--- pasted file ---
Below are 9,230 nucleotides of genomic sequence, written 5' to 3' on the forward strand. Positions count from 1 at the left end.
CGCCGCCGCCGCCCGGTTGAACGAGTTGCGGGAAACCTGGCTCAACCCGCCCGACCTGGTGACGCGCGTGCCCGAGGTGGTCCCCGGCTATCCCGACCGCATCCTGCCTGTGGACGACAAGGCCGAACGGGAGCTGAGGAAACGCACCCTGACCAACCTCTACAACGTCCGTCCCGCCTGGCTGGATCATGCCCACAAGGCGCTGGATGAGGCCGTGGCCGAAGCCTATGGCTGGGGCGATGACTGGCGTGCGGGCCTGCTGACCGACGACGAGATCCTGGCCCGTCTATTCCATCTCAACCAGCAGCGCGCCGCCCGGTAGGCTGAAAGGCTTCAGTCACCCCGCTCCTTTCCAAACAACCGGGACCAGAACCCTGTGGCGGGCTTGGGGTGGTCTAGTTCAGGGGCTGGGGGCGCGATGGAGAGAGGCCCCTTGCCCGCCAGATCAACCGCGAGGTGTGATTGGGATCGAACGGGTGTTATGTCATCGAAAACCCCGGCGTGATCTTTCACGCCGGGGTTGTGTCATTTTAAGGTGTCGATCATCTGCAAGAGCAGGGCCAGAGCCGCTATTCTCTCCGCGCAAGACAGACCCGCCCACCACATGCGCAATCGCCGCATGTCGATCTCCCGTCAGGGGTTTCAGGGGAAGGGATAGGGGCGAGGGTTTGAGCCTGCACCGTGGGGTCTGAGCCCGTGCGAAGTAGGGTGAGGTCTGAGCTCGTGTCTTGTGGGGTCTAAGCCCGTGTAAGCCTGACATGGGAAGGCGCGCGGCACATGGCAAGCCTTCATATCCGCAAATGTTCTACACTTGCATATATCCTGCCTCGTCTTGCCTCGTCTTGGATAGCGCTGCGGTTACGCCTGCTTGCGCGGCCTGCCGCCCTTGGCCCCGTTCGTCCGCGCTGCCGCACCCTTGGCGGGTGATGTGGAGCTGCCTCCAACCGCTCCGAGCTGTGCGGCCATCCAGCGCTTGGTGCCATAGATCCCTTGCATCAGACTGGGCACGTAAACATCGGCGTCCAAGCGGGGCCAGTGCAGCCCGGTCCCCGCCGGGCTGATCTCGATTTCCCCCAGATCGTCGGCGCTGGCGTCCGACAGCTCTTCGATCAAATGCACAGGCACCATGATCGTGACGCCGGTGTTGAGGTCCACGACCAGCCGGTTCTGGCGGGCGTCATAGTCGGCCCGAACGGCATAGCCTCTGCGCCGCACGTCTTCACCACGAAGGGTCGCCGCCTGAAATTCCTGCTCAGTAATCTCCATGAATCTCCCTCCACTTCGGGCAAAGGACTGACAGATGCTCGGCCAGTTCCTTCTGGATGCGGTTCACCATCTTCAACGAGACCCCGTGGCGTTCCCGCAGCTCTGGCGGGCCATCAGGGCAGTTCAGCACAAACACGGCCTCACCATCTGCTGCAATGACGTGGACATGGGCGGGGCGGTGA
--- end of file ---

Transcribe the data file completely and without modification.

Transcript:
Below are 9,230 nucleotides of genomic sequence, written 5' to 3' on the forward strand. Positions count from 1 at the left end.
CGCCGCCGCCGCCCGGTTGAACGAGTTGCGGGAAACCTGGCTCAACCCGCCCGACCTGGTGACGCGCGTGCCCGAGGTGGTCCCCGGCTATCCCGACCGCATCCTGCCTGTGGACGACAAGGCCGAACGGGAGCTGAGGAAACGCACCCTGACCAACCTCTACAACGTCCGTCCCGCCTGGCTGGATCATGCCCACAAGGCGCTGGATGAGGCCGTGGCCGAAGCCTATGGCTGGGGCGATGACTGGCGTGCGGGCCTGCTGACCGACGACGAGATCCTGGCCCGTCTATTCCATCTCAACCAGCAGCGCGCCGCCCGGTAGGCTGAAAGGCTTCAGTCACCCCGCTCCTTTCCAAACAACCGGGACCAGAACCCTGTGGCGGGCTTGGGGTGGTCTAGTTCAGGGGCTGGGGGCGCGATGGAGAGAGGCCCCTTGCCCGCCAGATCAACCGCGAGGTGTGATTGGGATCGAACGGGTGTTATGTCATCGAAAACCCCGGCGTGATCTTTCACGCCGGGGTTGTGTCATTTTAAGGTGTCGATCATCTGCAAGAGCAGGGCCAGAGCCGCTATTCTCTCCGCGCAAGACAGACCCGCCCACCACATGCGCAATCGCCGCATGTCGATCTCCCGTCAGGGGTTTCAGGGGAAGGGATAGGGGCGAGGGTTTGAGCCTGCACCGTGGGGTCTGAGCCCGTGCGAAGTAGGGTGAGGTCTGAGCTCGTGTCTTGTGGGGTCTAAGCCCGTGTAAGCCTGACATGGGAAGGCGCGCGGCACATGGCAAGCCTTCATATCCGCAAATGTTCTACACTTGCATATATCCTGCCTCGTCTTGCCTCGTCTTGGATAGCGCTGCGGTTACGCCTGCTTGCGCGGCCTGCCGCCCTTGGCCCCGTTCGTCCGCGCTGCCGCACCCTTGGCGGGTGATGTGGAGCTGCCTCCAACCGCTCCGAGCTGTGCGGCCATCCAGCGCTTGGTGCCATAGATCCCTTGCATCAGACTGGGCACGTAAACATCGGCGTCCAAGCGGGGCCAGTGCAGCCCGGTCCCCGCCGGGCTGATCTCGATTTCCCCCAGATCGTCGGCGCTGGCGTCCGACAGCTCTTCGATCAAATGCACAGGCACCATGATCGTGACGCCGGTGTTGAGGTCCACGACCAGCCGGTTCTGGCGGGCGTCATAGTCGGCCCGAACGGCATAGCCTCTGCGCCGCACGTCTTCACCACGAAGGGTCGCCGCCTGAAATTCCTGCTCAGTAATCTCCATGAATCTCCCTCCACTTCGGGCAAAGGACTGACAGATGCTCGGCCAGTTCCTTCTGGATGCGGTTCACCATCTTCAACGAGACCCCGTGGCGTTCCCGCAGCTCTGGCGGGCCATCAGGGCAGTTCAGCACAAACACGGCCTCACCATCTGCTGCAATGACGTGGACATGGGCGGGGCGGTGA